Planets move the way they do, because they are part of a perpetual motion, which demands a specific design to meet a specific purpose in the plan of the universe. For this reason “Close Path” provided by rotational motion is very important. For this reason, having circular paths for the planets is very important, and it was so even for Copernicus. He attempted to preserve the notion of a circular motion as a natural motion, but as we have seen, his system required circular motion around invisible points that in turn revolved around other central points, and very few of his contemporaries failed to see major problems with such a scheme. With Kepler's conception of an ellipse it was no longer possible to maintain that the motion of the planets was a natural motion requiring no explanation. Now a physical mechanism that moved the planets and kept them in their orbits was needed, and the lack of such a mechanism could no longer be swept under an old cosmological rug.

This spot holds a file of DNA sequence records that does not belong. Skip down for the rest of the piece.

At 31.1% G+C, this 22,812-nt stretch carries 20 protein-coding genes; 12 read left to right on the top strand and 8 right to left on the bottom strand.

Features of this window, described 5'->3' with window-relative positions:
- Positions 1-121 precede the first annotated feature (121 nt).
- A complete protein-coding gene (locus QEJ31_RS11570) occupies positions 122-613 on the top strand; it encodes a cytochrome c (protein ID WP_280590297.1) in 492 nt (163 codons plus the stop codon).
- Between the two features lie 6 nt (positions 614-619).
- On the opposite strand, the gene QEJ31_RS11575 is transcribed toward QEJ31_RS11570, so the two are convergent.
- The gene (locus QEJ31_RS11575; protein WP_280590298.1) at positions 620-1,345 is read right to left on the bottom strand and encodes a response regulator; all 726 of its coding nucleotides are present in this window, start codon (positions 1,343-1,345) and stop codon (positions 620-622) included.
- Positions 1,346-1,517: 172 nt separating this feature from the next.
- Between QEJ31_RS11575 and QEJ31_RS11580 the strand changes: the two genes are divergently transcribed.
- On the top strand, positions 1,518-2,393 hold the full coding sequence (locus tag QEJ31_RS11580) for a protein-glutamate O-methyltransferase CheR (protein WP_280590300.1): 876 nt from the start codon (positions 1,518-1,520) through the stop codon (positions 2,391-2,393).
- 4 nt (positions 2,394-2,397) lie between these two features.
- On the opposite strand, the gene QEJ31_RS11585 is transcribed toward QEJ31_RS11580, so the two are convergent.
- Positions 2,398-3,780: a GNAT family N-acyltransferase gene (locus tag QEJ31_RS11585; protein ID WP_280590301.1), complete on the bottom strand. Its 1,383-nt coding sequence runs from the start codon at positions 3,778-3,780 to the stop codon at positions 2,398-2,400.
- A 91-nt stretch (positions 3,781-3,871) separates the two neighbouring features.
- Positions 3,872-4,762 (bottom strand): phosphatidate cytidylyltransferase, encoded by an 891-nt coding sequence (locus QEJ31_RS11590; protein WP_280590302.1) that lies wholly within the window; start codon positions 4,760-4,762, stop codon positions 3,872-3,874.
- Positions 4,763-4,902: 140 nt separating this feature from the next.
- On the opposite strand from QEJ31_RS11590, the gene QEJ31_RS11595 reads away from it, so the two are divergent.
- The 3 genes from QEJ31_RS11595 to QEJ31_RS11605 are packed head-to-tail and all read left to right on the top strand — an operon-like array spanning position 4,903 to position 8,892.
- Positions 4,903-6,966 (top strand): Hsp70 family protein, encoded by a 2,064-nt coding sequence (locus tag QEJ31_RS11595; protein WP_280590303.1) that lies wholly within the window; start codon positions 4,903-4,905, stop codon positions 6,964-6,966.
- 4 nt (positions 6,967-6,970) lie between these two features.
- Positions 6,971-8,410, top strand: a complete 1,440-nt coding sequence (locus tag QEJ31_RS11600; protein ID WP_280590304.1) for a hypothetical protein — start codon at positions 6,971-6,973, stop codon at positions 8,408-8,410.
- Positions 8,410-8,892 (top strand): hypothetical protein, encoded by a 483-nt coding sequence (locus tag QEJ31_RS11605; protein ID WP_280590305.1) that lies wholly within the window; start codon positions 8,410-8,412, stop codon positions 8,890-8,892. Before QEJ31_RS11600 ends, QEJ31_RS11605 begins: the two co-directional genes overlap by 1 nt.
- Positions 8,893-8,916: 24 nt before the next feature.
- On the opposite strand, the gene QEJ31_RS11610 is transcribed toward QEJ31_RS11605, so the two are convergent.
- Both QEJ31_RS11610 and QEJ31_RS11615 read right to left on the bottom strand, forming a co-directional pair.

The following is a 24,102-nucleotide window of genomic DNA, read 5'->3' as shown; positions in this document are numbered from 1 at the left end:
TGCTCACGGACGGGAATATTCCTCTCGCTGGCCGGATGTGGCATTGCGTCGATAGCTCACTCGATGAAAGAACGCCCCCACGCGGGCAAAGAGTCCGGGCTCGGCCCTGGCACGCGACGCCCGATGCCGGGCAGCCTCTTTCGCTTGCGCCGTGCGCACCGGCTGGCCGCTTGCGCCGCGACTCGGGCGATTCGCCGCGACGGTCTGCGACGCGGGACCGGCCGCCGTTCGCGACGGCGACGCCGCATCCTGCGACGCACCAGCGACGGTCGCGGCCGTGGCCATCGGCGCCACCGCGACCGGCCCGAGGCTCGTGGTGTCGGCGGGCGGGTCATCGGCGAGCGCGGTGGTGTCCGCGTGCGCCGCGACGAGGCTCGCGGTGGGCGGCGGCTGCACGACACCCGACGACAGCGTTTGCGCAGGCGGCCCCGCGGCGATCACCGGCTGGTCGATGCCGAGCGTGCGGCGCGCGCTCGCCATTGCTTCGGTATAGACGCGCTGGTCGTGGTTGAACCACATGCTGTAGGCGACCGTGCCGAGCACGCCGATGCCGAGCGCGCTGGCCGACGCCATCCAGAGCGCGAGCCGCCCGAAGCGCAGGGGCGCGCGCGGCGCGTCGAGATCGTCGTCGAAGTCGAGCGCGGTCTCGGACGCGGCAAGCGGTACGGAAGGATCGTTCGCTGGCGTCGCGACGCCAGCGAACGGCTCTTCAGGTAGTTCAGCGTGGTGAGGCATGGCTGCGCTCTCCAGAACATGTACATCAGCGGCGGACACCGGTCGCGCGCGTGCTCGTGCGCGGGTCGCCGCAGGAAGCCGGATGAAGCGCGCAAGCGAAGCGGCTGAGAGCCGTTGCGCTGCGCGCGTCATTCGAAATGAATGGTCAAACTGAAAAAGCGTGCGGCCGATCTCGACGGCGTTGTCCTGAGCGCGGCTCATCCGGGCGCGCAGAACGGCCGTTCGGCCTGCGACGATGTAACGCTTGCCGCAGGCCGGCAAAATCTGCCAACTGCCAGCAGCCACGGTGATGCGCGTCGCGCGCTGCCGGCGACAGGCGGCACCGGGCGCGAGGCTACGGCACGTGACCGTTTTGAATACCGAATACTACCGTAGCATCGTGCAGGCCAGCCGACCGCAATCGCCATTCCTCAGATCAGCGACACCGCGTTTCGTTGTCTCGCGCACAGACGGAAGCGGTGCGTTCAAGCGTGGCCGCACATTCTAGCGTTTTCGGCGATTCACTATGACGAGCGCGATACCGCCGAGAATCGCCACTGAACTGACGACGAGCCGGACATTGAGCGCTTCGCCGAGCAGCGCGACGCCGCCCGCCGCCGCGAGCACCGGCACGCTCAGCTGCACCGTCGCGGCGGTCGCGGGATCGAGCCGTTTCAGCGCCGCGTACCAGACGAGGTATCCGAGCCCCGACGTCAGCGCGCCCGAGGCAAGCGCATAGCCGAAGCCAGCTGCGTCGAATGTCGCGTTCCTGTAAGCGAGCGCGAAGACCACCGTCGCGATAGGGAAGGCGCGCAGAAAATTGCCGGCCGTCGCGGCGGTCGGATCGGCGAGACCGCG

Orffyreus supplied the answer with his invention of gravity perpetual motion machine and unified celestial and terrestrial events into one comprehensive explanation. There would no longer be two realms, a celestial and terrestrial reality with different substances and laws. With Orffyreus, there would be only one and gravity would apply universally throughout, responsible for the motions of the planets as well as motion of gravity perpetual motion machine.